Protesters in Myanmar have started gathering across the country’s largest city of Yangon for a fourth day, defying a ban on gatherings of five or more people and threats from coup leader Senior General Minh Aung Laing to take “action” against large rallies.
In San Chaung township, dozens of teachers marched on the main road, waving a defiant three-finger salute, a gesture borrowed from pro-democracy movements across Asia.
“We are teachers, We want justice”! “Free Daw Aung San Suu Kyi!” they yelled as they marched down the main road, where cars passing by honked their horns in support.
“Down with the military dictatorship!”
Aung San Suu Kyi, the country’s civilian leader and founder of the ruling National League for Democracy (NLD) was detained along with dozens of members of her government as the generals moved to seize power last week.
This photo was yesterday Fire fighters from Government fire services department #WhatsHappeningInMyanmar #Coup9Feb pic.twitter.com/PoHxhBkfHg
— soe zeya tun (@soezeya) February 9, 2021
A video posted on social media also showed hundreds of people gathered on the side of a highway near Yangon. Some of them occupied the street at some point, slowing down traffic.
Early on Tuesday morning, authorities also temporarily shut several bridges connecting the country’s biggest city to three outlying districts, but the bridges were later reopened to traffic as people angrily protested against the closures, news media said.
Martial law, curfew
Across town, another group gathered in front of the headquarters of Aung San Suu Kyi’s NLD party.
Wearing red – the NLD’s colours – the protesters carried Aung San Suu Kyi’s portraits and chanted for the military to free her.
Despite a tarnished reputation in the West for her handling of the Rohingya crisis, the woman known as “The Lady” remains an immensely popular figure in her own country, with her party sweeping more than 80 percent of the votes in November’s election.
On Monday, Myanmar’s new military rulers imposed martial law and a curfew in Yangon and Mandalay, Myanmar’s second-biggest city, in a bid to quell growing protests against the coup.
Senior General Min Aung Hlaing, the coup leader, also appeared on television repeating the unsubstantiated claim that there were irregularities in November’s election.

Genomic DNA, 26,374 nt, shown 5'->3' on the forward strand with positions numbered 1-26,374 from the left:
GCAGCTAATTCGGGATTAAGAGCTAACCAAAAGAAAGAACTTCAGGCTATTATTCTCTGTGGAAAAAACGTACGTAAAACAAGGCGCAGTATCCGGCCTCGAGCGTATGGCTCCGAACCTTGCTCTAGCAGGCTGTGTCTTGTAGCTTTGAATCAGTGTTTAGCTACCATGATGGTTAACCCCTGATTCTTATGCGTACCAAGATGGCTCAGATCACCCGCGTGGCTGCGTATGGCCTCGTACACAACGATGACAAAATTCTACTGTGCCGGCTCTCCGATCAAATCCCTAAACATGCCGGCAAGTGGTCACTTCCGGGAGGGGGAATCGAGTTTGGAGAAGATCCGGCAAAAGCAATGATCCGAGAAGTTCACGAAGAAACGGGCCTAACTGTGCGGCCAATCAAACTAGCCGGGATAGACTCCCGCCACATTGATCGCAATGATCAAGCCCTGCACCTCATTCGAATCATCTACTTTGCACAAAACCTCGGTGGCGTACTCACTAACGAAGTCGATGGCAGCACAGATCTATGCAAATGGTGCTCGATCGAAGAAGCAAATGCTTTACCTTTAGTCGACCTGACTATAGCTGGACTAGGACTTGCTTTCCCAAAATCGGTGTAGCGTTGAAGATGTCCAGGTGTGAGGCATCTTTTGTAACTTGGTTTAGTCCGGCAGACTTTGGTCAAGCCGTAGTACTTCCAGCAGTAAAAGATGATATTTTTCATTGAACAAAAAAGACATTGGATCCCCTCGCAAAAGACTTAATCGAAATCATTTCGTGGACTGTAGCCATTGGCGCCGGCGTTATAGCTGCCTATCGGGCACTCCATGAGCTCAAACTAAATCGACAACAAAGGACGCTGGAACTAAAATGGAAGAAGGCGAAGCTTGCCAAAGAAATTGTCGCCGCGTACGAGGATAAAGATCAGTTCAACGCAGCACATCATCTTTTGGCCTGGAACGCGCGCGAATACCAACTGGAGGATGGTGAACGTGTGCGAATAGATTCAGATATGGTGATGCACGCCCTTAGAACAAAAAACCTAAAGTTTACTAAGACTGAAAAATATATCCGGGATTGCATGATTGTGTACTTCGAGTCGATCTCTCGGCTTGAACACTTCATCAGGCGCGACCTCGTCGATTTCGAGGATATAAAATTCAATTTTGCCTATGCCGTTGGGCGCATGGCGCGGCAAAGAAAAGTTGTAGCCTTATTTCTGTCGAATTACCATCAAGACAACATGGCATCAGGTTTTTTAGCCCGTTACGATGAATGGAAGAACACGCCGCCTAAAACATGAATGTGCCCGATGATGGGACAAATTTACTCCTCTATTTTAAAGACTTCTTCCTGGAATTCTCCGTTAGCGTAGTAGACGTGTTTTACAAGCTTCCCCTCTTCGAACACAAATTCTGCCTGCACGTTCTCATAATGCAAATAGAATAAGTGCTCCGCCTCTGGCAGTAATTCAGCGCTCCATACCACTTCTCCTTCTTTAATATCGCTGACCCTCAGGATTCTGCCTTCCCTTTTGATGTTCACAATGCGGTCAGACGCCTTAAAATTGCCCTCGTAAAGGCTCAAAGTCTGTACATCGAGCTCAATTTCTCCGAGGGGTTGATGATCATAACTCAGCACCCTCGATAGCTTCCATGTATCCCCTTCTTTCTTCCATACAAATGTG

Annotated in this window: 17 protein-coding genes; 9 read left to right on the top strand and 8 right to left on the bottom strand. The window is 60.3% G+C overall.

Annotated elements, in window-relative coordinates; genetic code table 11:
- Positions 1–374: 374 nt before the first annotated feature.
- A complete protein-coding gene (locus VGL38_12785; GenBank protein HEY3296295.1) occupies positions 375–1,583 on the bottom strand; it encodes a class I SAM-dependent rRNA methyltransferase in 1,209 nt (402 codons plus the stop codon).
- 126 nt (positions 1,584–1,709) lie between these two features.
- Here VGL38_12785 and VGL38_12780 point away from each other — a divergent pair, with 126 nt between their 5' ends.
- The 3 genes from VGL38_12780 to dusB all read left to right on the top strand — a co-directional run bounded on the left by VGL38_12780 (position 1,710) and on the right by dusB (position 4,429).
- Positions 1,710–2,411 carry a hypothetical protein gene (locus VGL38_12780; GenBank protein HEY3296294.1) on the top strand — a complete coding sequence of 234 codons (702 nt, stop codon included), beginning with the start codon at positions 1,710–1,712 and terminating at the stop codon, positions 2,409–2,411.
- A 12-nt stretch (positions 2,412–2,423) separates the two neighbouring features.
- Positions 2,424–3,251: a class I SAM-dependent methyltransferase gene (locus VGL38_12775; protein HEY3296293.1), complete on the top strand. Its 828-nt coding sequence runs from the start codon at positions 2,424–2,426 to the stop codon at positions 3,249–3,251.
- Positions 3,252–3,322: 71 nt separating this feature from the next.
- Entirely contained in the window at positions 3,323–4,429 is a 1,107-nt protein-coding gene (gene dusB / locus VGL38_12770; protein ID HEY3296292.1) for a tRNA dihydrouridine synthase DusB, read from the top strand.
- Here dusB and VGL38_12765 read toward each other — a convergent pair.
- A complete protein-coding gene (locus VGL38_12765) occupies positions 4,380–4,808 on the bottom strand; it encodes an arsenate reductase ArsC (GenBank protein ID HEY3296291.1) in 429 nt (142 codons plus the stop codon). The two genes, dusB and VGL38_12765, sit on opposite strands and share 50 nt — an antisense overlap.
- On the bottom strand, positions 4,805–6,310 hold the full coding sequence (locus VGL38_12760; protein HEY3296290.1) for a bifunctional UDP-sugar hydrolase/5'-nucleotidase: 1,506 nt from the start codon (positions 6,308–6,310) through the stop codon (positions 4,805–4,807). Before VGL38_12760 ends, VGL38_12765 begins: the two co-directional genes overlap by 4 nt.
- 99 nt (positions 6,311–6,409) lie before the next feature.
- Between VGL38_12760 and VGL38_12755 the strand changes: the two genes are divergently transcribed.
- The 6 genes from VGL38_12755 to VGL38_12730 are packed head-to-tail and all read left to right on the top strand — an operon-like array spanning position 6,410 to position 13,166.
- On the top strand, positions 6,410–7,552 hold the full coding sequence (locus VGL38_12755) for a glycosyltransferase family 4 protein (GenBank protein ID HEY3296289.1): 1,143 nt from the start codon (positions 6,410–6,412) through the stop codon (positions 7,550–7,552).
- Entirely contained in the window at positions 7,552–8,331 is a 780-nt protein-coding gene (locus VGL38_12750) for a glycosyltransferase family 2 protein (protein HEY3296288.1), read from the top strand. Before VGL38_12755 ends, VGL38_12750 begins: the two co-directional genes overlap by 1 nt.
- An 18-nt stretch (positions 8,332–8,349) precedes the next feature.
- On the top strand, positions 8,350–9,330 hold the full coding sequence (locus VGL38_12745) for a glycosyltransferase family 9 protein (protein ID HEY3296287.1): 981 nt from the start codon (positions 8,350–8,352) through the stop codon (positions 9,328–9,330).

A one-year state of emergency is currently in effect in the country, and aside from the curfew and the ban on mass gatherings, motorised processions have also been prohibited.
The military warned of action against protesters, saying there had been violations of the law and threats of force by groups “using the excuse of democracy and human rights”.
Many of the protesters were wearing hard hats and running shoes, and appeared more prepared for the risk of violence, according to reporters on the ground.
For the first time since the coup, authorities fired water cannon at protesters on Monday. There were reports they were used again on Tuesday.
“Security forces have a moral and legal obligation to defy any unlawful orders to use excessive force against peaceful protests in Myanmar,” Tom Andrews, the UN special rapporteur on the situation of human rights in Myanmar wrote on Twitter. “All in the chain of command can be held liable for committing crimes against humanity. ‘Following orders’ is no defense.”
Pressure is also growing on the 10-member Association of Southeast Asian Nations (ASEAN), which Myanmar joined in 1997, to use its leverage to ensure the military refrains from violence. During previous demonstrations in 1988 and 2007, the military response left thousands dead.
“As peaceful demonstrations grow, the risk of violence is real. We all know what the Myanmar army is capable of: mass atrocities, killing of civilians, enforced disappearances, torture, and arbitrary arrests, among others,” said Tom Villarin, a board member of ASEAN Parliamentarians for Human Rights (APHR).
The United Nations’ Human Rights Council is due to hold a special session to discuss Myanmar on Friday with rights groups urging action against the military including selected sanctions against senior generals and their families.
On Tuesday, New Zealand Prime Minister Jacinda Ardern said that her government would suspend all high-level political and military contact with Myanmar and impose a travel ban on its military leaders. Ardern told a news conference that New Zealand would ensure its aid programme does not include projects that are delivered with the military government or provide benefits to the generals.
Foreign Minister Nanaia Mahuta said in a separate statement that New Zealand does not recognise the legitimacy of the military-led government and called on the army to immediately release all detained political leaders and restore civilian rule.
Myanmar was under military rule for decades after a 1962 coup that led to international isolation and economic decline.
A slow transition to democracy began a decade ago with the NLD securing a foothold in parliament in by-elections in 2012 and winning a landslide in the first full elections in 2015. In November’s poll, it further increased its vote share to the detriment of the military’s proxy party.
The constitution ensures the military maintains significant power, however, with the control of key ministries and a quarter of seats in parliament.